Many of you have at least heard of President Gordon B. Hinckley’s talk, “If Ye Are Prepared Ye Shall Not Fear.” For those of you who haven’t, you’ll want to read it. It’s fantastic. I’d like to draw your attention, however, to the final few paragraphs, which mention the importance of food storage.

Food storage is interesting, because it doesn’t work the way regular storage does. People often forget that food storage requires regular maintenance. “Faith Storage” works the same way. Here’s how:

  1. Store a variety of things you really need—things that will nourish you. You can’t just throw fifty jumbo-cans of wheat in your basement and think that you’re done. You need to choose things that are, well, preferably edible, nourishing, delicious! The same principle applies to Faith Storage. If your faith is dwindling in a specific area of your life, that is the place to start.

Here are some suggestions:

  • Focus your personal scripture study and prayers on the topic you need help with.
  • Research General Conference talks on the subject and record favorite insights into your notebook.
  • Try to be more obedient in that area of the gospel—test the principle so you can experience the fruits it provides.
  1. Use the things that you’ve stored. Canned goods don’t last forever, despite what grandma might think—I’ll pass on those green beans from 1983, thank you. You need to check on your food storage and use it regularly. Faith Storage works the same way. Go back and review past entries in your Truth Journal to remind yourself of the things you have learned.
  1. Replenish your supply. Obviously, as you use up your food storage, you need to build it up again with new supplies. On the spiritual side, your ongoing need for spiritual nourishment requires you to replenish your Faith Storage by adding continually to your supply of truth. As you receive “line upon line, precept upon precept”, your light will grow “brighter and brighter until the perfect day.” (2 Nephi 28:30; D&C 50:24; see also Alma 12:9-11).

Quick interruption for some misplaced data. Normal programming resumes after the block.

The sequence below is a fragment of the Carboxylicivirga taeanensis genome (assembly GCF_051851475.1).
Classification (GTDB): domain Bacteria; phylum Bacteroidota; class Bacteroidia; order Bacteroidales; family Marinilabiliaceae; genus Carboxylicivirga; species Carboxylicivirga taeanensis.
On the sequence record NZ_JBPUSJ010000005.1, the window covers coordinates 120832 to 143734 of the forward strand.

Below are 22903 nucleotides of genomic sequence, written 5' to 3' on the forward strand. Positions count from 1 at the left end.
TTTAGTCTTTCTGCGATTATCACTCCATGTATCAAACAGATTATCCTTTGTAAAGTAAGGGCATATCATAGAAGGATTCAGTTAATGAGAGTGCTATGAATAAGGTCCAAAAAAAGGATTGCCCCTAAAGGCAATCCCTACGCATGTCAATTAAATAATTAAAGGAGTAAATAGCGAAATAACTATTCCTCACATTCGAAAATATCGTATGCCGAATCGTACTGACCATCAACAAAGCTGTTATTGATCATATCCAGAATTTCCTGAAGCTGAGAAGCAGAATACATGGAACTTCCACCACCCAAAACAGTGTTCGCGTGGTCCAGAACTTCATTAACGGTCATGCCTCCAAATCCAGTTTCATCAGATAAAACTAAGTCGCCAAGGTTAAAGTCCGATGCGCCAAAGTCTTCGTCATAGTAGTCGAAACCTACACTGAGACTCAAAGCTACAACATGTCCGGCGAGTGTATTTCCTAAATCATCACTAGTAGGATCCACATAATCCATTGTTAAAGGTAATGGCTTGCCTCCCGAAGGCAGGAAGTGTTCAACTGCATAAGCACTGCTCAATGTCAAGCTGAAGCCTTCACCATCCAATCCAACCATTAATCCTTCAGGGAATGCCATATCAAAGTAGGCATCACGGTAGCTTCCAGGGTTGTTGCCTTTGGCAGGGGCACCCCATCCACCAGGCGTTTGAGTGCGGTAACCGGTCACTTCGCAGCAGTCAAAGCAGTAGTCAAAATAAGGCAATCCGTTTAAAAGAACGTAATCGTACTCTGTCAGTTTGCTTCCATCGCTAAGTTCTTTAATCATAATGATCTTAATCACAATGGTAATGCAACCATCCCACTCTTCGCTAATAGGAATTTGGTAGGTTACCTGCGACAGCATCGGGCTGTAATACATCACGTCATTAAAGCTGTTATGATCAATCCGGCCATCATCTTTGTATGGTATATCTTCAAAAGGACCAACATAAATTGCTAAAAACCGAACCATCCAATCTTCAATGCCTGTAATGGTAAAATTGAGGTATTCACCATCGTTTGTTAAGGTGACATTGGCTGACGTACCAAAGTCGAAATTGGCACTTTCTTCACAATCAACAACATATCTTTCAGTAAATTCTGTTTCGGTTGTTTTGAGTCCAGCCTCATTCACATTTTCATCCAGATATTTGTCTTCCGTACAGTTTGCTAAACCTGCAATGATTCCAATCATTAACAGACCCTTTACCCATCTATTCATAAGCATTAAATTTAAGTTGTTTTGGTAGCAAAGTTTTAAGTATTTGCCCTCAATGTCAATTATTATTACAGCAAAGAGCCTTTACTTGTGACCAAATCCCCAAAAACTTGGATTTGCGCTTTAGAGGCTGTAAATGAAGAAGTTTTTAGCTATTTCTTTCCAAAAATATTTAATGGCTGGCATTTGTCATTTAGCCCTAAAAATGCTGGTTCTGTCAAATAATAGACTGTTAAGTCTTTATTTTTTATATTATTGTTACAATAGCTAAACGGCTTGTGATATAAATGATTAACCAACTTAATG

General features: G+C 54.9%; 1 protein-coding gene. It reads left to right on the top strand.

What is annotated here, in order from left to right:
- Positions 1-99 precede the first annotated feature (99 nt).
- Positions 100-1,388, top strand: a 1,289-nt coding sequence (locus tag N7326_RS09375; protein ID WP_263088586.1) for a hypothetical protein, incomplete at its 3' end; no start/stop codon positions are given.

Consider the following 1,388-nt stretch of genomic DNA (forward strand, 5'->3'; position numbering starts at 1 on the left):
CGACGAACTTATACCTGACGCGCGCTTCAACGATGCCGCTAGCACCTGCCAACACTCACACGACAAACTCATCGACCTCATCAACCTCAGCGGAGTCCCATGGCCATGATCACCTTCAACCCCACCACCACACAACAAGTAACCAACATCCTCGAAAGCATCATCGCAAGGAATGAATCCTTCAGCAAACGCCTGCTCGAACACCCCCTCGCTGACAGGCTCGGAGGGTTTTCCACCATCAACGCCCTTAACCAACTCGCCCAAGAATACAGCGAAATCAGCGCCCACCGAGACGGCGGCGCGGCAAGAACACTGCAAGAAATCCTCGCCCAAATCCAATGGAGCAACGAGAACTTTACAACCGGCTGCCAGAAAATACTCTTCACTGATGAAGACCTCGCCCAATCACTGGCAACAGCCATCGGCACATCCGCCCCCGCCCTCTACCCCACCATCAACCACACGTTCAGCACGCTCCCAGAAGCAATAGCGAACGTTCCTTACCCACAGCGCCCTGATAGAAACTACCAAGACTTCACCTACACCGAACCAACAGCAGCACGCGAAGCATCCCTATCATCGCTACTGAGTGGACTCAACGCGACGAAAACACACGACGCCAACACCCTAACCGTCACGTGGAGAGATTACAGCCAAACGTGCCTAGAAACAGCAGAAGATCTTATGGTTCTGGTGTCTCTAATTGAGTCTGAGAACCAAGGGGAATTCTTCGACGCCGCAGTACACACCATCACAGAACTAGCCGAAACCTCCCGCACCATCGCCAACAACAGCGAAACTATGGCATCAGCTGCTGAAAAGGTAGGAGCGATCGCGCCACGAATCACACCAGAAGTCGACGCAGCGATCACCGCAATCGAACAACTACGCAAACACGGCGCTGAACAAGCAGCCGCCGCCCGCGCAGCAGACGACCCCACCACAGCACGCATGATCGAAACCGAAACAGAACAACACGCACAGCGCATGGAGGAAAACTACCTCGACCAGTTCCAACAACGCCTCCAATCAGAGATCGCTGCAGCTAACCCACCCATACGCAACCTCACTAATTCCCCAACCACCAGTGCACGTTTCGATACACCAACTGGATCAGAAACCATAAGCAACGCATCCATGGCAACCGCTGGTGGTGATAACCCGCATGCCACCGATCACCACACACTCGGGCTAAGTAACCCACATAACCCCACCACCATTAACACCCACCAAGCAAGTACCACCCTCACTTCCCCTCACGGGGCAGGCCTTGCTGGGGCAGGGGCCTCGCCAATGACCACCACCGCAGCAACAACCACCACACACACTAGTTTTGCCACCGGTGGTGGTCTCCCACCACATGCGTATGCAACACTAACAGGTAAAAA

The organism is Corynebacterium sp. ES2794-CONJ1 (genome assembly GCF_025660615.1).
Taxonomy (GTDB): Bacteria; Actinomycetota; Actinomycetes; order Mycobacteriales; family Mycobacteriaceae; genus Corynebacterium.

It Makes a Difference

storing faith for difficult times makes a difference
No matter how dark or scary or stressful or anxiety-ridden some days may be, always know that there is truth. You can trust in it.

Let me repeat: write down the things that you learn. I can’t stress this enough. Your memory is simply not to be trusted. If you’re depressed you’ll remember things in a negative light, and if you’re manic, well, you probably won’t remember anything at all. Your only hope is to lean on those things you know to be true.

To get a feel for what this can mean, I’ll send you to 3 Nephi 10:9-10:

And it came to pass that thus did the three days pass away. And it was in the morning, and the darkness dispersed from off the face of the land, and the earth did cease to tremble, and the rocks did cease to rend, and the dreadful groanings did cease, and all the tumultuous noises did pass away.

And the earth did cleave together again, that it stood; and the mourning, and the weeping, and the wailing of the people who were spared alive did cease; and their mourning was turned into joy, and their lamentations into the praise and thanksgiving unto the Lord Jesus Christ, their Redeemer.

The Nephites learned that, thanks to the Savior, light and hope can replace darkness and despair.

storage pinterestNo matter how dark or scary or stressful or anxiety-ridden some days may be, I promise that there is truth. You can trust in it. Darkness passes. God still has a plan for you. There is always, always hope.

Now get out there and start Indiana Jones-ing!

Do you know anyone who’s had an experience like mine? Share this article with them! Who knows—it may be the start of a faith-changing conversation.

Marian is a seasoned traveler and third culture kid, having spent most of her life in Australia and Southeast Asia. She recently graduated from Brigham Young University in English with an editing minor, and is passionate about all things beautiful, meaningful, and edible.